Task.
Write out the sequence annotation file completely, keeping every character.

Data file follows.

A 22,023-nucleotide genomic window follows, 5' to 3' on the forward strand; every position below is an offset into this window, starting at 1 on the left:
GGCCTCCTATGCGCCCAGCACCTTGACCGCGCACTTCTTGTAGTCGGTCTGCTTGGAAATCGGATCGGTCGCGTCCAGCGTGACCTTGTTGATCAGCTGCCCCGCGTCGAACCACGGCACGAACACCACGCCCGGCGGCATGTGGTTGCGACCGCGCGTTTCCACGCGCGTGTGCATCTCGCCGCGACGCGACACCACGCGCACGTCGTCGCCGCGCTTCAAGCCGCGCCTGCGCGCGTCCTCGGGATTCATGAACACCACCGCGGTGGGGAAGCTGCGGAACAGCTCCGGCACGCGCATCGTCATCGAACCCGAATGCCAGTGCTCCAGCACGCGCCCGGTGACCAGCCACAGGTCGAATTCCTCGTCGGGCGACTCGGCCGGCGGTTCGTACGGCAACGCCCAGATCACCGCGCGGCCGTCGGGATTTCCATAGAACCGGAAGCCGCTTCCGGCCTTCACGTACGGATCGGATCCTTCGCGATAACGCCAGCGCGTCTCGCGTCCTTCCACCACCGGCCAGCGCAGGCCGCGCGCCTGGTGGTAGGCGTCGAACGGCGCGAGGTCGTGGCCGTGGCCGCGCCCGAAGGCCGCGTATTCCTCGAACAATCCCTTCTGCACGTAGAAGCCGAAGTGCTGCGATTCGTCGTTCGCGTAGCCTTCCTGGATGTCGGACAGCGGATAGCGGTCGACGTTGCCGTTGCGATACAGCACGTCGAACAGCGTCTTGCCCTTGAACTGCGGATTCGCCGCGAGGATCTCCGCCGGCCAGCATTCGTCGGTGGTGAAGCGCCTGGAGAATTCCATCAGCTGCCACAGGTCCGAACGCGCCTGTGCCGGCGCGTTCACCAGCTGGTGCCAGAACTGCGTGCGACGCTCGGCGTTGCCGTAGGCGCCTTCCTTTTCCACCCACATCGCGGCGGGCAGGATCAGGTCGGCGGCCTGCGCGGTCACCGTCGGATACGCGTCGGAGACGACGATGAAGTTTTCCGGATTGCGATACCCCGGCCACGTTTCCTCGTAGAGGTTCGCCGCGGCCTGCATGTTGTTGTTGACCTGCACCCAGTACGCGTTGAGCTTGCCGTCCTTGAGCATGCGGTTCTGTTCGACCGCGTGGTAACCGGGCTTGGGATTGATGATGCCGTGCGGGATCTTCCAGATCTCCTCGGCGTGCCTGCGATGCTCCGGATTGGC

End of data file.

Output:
A 22,023-nucleotide genomic window follows, 5' to 3' on the forward strand; every position below is an offset into this window, starting at 1 on the left:
GGCCTCCTATGCGCCCAGCACCTTGACCGCGCACTTCTTGTAGTCGGTCTGCTTGGAAATCGGATCGGTCGCGTCCAGCGTGACCTTGTTGATCAGCTGCCCCGCGTCGAACCACGGCACGAACACCACGCCCGGCGGCATGTGGTTGCGACCGCGCGTTTCCACGCGCGTGTGCATCTCGCCGCGACGCGACACCACGCGCACGTCGTCGCCGCGCTTCAAGCCGCGCCTGCGCGCGTCCTCGGGATTCATGAACACCACCGCGGTGGGGAAGCTGCGGAACAGCTCCGGCACGCGCATCGTCATCGAACCCGAATGCCAGTGCTCCAGCACGCGCCCGGTGACCAGCCACAGGTCGAATTCCTCGTCGGGCGACTCGGCCGGCGGTTCGTACGGCAACGCCCAGATCACCGCGCGGCCGTCGGGATTTCCATAGAACCGGAAGCCGCTTCCGGCCTTCACGTACGGATCGGATCCTTCGCGATAACGCCAGCGCGTCTCGCGTCCTTCCACCACCGGCCAGCGCAGGCCGCGCGCCTGGTGGTAGGCGTCGAACGGCGCGAGGTCGTGGCCGTGGCCGCGCCCGAAGGCCGCGTATTCCTCGAACAATCCCTTCTGCACGTAGAAGCCGAAGTGCTGCGATTCGTCGTTCGCGTAGCCTTCCTGGATGTCGGACAGCGGATAGCGGTCGACGTTGCCGTTGCGATACAGCACGTCGAACAGCGTCTTGCCCTTGAACTGCGGATTCGCCGCGAGGATCTCCGCCGGCCAGCATTCGTCGGTGGTGAAGCGCCTGGAGAATTCCATCAGCTGCCACAGGTCCGAACGCGCCTGTGCCGGCGCGTTCACCAGCTGGTGCCAGAACTGCGTGCGACGCTCGGCGTTGCCGTAGGCGCCTTCCTTTTCCACCCACATCGCGGCGGGCAGGATCAGGTCGGCGGCCTGCGCGGTCACCGTCGGATACGCGTCGGAGACGACGATGAAGTTTTCCGGATTGCGATACCCCGGCCACGTTTCCTCGTAGAGGTTCGCCGCGGCCTGCATGTTGTTGTTGACCTGCACCCAGTACGCGTTGAGCTTGCCGTCCTTGAGCATGCGGTTCTGTTCGACCGCGTGGTAACCGGGCTTGGGATTGATGATGCCGTGCGGGATCTTCCAGATCTCCTCGGCGTGCCTGCGATGCTCCGGATTGGC